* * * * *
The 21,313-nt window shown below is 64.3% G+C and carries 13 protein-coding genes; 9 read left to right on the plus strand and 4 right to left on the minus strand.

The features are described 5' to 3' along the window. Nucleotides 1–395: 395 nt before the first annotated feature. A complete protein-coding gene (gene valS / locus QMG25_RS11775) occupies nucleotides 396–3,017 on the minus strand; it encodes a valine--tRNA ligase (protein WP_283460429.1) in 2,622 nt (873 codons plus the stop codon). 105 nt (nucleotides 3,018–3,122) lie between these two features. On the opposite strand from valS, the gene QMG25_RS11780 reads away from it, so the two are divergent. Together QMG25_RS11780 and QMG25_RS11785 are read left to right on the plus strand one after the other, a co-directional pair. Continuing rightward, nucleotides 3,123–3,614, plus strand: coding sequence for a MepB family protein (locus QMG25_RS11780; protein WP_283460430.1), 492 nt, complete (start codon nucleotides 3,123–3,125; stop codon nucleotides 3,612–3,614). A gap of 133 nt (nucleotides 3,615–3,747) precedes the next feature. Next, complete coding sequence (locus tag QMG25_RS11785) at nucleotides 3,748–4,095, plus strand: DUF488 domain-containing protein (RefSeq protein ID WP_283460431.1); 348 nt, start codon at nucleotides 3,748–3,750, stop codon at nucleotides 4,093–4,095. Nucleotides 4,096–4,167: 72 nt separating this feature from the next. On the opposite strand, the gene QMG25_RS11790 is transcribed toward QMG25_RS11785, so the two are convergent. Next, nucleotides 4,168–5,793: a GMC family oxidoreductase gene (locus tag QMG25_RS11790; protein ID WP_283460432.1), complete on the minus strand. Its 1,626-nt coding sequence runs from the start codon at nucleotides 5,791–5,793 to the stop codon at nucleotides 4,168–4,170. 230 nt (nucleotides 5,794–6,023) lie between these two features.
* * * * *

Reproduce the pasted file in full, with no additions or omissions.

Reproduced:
The 21,313-nt window shown below is 64.3% G+C and carries 13 protein-coding genes; 9 read left to right on the plus strand and 4 right to left on the minus strand.

The features are described 5' to 3' along the window. Nucleotides 1–395: 395 nt before the first annotated feature. A complete protein-coding gene (gene valS / locus QMG25_RS11775) occupies nucleotides 396–3,017 on the minus strand; it encodes a valine--tRNA ligase (protein WP_283460429.1) in 2,622 nt (873 codons plus the stop codon). 105 nt (nucleotides 3,018–3,122) lie between these two features. On the opposite strand from valS, the gene QMG25_RS11780 reads away from it, so the two are divergent. Together QMG25_RS11780 and QMG25_RS11785 are read left to right on the plus strand one after the other, a co-directional pair. Continuing rightward, nucleotides 3,123–3,614, plus strand: coding sequence for a MepB family protein (locus QMG25_RS11780; protein WP_283460430.1), 492 nt, complete (start codon nucleotides 3,123–3,125; stop codon nucleotides 3,612–3,614). A gap of 133 nt (nucleotides 3,615–3,747) precedes the next feature. Next, complete coding sequence (locus tag QMG25_RS11785) at nucleotides 3,748–4,095, plus strand: DUF488 domain-containing protein (RefSeq protein ID WP_283460431.1); 348 nt, start codon at nucleotides 3,748–3,750, stop codon at nucleotides 4,093–4,095. Nucleotides 4,096–4,167: 72 nt separating this feature from the next. On the opposite strand, the gene QMG25_RS11790 is transcribed toward QMG25_RS11785, so the two are convergent. Next, nucleotides 4,168–5,793: a GMC family oxidoreductase gene (locus tag QMG25_RS11790; protein ID WP_283460432.1), complete on the minus strand. Its 1,626-nt coding sequence runs from the start codon at nucleotides 5,791–5,793 to the stop codon at nucleotides 4,168–4,170. 230 nt (nucleotides 5,794–6,023) lie between these two features.